That is two to three miles from where the U.S. radar tracks put them, and roughly 16 to 17 miles from where the Cubans said the planes went down.
Havana also claimed to ICAO that its radars had spotted at least three other suspicious aircraft just north of Havana from 10:16 to 10:50 a.m. and again around 3:30 p.m. -- long before and after the two Cessnas were shot down.
Cuba claimed it sent up MiGs to intercept the aircraft and even radioed Miami air traffic control in the morning for information on the intruders. But Miami replied it knew nothing. The U.S. radar tracks show no civilian airplanes or MiGs aloft in the area in the morning and only MiGs in the afternoon. ICAO's report does not explain the discrepancy, but one U.S. official briefed on U.S. intelligence monitoring of the Cuban military believes Havana's 25- to 30-year-old Soviet-made radars are simply unreliable.
``We've seen their MiGs chasing after clouds many times before,'' he said.
The vast difference in U.S. and Cuban radar data on the downing of the Cessnas has caused some U.S. officials to wonder if there was some error with the Cuban radar or its operator. The radars must be recalibrated for distance each time they are turned on.
But the U.S. tape recordings show the Cuban air defense controller guiding the MiG right to the spot where U.S. radar data and independent witnesses say the planes were downed -- 24 to 25 miles off the coast.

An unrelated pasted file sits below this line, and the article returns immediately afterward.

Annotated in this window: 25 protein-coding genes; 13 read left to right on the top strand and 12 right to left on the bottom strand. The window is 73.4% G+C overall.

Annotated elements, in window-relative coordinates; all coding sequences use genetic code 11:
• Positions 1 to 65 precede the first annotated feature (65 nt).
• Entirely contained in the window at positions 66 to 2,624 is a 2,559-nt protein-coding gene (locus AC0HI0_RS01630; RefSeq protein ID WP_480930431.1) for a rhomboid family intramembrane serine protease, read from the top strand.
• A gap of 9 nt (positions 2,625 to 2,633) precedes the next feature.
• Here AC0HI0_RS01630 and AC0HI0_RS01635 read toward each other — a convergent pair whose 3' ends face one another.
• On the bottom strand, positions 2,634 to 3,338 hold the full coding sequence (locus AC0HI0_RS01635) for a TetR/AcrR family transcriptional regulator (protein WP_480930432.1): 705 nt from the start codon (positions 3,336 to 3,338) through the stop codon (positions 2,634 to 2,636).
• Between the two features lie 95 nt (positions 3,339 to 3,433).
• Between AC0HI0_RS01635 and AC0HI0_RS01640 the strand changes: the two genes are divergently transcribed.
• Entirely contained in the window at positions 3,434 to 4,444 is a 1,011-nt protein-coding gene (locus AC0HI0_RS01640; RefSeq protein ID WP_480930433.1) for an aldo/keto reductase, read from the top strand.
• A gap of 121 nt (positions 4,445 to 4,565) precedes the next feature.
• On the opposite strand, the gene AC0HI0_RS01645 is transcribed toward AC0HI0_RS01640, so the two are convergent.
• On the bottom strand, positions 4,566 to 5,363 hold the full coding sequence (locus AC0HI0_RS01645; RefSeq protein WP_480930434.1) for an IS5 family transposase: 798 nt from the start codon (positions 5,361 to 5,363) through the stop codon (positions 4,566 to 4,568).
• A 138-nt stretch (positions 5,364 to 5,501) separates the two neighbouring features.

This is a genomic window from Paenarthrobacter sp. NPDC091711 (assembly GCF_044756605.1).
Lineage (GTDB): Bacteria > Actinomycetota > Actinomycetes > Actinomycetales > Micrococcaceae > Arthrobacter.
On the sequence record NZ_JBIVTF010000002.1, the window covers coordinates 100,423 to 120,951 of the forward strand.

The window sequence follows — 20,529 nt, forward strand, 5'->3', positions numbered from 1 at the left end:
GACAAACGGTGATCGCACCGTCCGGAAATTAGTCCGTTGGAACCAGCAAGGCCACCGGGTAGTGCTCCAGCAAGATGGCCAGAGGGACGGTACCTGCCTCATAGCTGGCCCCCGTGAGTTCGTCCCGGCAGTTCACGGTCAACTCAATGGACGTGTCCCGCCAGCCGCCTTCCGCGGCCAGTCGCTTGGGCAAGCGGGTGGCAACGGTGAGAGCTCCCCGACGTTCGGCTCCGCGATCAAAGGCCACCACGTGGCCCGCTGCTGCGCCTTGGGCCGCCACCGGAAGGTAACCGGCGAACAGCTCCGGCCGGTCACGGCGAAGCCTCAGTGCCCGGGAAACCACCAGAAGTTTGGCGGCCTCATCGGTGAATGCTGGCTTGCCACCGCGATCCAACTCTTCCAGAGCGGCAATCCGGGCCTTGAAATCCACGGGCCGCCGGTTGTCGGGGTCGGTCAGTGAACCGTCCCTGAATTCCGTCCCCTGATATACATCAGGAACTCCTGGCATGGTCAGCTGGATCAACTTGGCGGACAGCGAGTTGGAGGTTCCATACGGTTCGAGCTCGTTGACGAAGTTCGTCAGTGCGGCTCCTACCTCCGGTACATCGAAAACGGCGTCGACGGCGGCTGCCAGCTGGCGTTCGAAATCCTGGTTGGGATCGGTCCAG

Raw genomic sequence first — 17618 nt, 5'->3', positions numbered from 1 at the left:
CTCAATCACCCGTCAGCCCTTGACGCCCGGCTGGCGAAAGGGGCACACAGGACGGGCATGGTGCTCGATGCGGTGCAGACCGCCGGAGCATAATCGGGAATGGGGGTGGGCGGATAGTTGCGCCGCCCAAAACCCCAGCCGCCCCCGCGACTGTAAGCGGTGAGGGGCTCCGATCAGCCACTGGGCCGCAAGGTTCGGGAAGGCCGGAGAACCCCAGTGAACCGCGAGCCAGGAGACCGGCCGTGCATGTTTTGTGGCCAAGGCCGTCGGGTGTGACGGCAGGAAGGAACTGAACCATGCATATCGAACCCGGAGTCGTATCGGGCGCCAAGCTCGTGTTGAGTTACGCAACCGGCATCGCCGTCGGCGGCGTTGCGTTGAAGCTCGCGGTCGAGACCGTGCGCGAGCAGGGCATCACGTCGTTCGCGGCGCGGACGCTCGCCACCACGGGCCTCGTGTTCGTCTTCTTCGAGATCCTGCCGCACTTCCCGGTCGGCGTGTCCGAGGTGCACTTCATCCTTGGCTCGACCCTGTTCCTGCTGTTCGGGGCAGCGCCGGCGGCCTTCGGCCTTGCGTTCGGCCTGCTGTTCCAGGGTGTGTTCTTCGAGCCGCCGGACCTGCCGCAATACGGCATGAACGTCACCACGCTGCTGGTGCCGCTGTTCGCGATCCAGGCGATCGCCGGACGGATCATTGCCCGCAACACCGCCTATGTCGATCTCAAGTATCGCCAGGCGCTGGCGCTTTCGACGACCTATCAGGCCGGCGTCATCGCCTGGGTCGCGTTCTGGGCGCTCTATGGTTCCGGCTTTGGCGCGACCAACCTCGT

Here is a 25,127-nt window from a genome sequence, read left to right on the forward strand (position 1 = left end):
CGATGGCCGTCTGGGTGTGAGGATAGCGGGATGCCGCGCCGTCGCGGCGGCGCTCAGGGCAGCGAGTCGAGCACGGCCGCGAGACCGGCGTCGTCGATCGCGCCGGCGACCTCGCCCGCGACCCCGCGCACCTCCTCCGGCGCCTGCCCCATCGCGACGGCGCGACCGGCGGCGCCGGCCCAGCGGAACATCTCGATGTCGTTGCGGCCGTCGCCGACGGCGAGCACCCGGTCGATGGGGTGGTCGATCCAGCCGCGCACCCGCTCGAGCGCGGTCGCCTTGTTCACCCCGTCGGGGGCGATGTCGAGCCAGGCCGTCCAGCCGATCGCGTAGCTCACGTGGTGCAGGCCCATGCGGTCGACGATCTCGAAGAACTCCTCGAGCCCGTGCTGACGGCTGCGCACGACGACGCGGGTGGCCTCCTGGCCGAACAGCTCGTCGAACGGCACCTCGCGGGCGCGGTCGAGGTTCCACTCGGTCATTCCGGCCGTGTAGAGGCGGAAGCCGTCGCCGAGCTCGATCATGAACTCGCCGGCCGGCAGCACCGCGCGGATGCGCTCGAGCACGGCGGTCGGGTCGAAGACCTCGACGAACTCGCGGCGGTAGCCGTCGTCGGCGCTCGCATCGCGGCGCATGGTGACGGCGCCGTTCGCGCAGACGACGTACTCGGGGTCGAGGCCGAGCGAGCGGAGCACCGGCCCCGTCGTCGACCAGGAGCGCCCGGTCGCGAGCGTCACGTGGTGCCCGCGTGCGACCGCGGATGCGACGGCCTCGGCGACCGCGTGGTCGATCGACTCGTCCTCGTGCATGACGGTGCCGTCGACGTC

``Look for [one Brothers plane] . . . about 30 kilometers [18 miles] north of Baracoa,'' the controller radios the MiG pilot at one point. ``The objective is north of Santa Fe, distance 25 kilometers [15 miles],'' he advised later.
Inexplicably, however, the Cuban tape of the radio talk indicates that after the downings, the controller ordered a search helicopter to a spot three to four miles off the coast and three gunboats to an area five to eight miles north of the coast, the ICAO report noted.
That was far from the area where the MiG was flying, and far from the area of the downings. But it was near the spots where Cuban radar tracks now claim the Cessnas were shot down.
Cuba allowed the ICAO investigators, during a visit to Havana, to interview an air defense observer near Havana who testified that he had watched, on his powerful air defense binoculars, a MiG shoot down one airplane six to seven miles north of the coast.
The ICAO report wondered why the man had not seen both planes go down since the downings took place, according to Cuban claims, one mile and seven minutes apart.
But in its conclusions, it merely sums up the complaints and notes that all governments must enforce flight regulations -- without offering an opinion on whether the United States should have moved more strongly to stop the violations.
The report also makes no mention of Cuban claims that the U.S. military used armed Cessna 337s during the Vietnam War -- a claim apparently designed to justify regarding them as more threatening than civilian aircraft.
In an intriguing aside, ICAO noted the previously unreported presence of a U.S. Navy plane, a P-3 Orion, usually used for submarine-chasing duty, in an area north of Havana on Feb. 24, though far to the north of Cuban airspace.
Pro-Havana sources in the United States have said a ``U.S. spy plane'' was somehow involved in a plot to use the Brothers pilots to embarrass Cuba.
Without saying whether the Orion was involved in the incident, the ICAO report includes a statement from the unidentified Orion pilot, who said the crew was performing routine tests with an air-dropped acoustic receiver -- a sonar buoy that listens for subs in the area.
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© 1996 The Miami Herald.